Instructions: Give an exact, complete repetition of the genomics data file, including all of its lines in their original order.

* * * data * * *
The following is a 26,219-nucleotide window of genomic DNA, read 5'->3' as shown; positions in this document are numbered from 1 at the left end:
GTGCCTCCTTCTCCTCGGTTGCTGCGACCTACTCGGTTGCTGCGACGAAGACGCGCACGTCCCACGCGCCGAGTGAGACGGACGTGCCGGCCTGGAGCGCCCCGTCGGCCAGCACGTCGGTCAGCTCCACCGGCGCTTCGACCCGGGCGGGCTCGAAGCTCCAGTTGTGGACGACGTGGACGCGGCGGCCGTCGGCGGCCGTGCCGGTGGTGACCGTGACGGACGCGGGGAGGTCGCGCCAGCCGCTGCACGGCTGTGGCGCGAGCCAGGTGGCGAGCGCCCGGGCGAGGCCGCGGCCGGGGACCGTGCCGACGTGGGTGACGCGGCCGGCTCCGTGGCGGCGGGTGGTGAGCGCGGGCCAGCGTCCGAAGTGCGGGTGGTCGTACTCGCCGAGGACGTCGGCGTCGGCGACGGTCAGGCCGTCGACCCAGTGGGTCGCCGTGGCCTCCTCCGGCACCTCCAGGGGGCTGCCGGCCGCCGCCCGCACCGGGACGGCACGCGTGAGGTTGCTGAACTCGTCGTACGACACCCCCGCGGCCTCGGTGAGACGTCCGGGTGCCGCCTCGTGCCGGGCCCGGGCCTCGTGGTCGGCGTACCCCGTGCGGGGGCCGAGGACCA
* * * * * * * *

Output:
The following is a 26,219-nucleotide window of genomic DNA, read 5'->3' as shown; positions in this document are numbered from 1 at the left end:
GTGCCTCCTTCTCCTCGGTTGCTGCGACCTACTCGGTTGCTGCGACGAAGACGCGCACGTCCCACGCGCCGAGTGAGACGGACGTGCCGGCCTGGAGCGCCCCGTCGGCCAGCACGTCGGTCAGCTCCACCGGCGCTTCGACCCGGGCGGGCTCGAAGCTCCAGTTGTGGACGACGTGGACGCGGCGGCCGTCGGCGGCCGTGCCGGTGGTGACCGTGACGGACGCGGGGAGGTCGCGCCAGCCGCTGCACGGCTGTGGCGCGAGCCAGGTGGCGAGCGCCCGGGCGAGGCCGCGGCCGGGGACCGTGCCGACGTGGGTGACGCGGCCGGCTCCGTGGCGGCGGGTGGTGAGCGCGGGCCAGCGTCCGAAGTGCGGGTGGTCGTACTCGCCGAGGACGTCGGCGTCGGCGACGGTCAGGCCGTCGACCCAGTGGGTCGCCGTGGCCTCCTCCGGCACCTCCAGGGGGCTGCCGGCCGCCGCCCGCACCGGGACGGCACGCGTGAGGTTGCTGAACTCGTCGTACGACACCCCCGCGGCCTCGGTGAGACGTCCGGGTGCCGCCTCGTGCCGGGCCCGGGCCTCGTGGTCGGCGTACCCCGTGCGGGGGCCGAGGACCA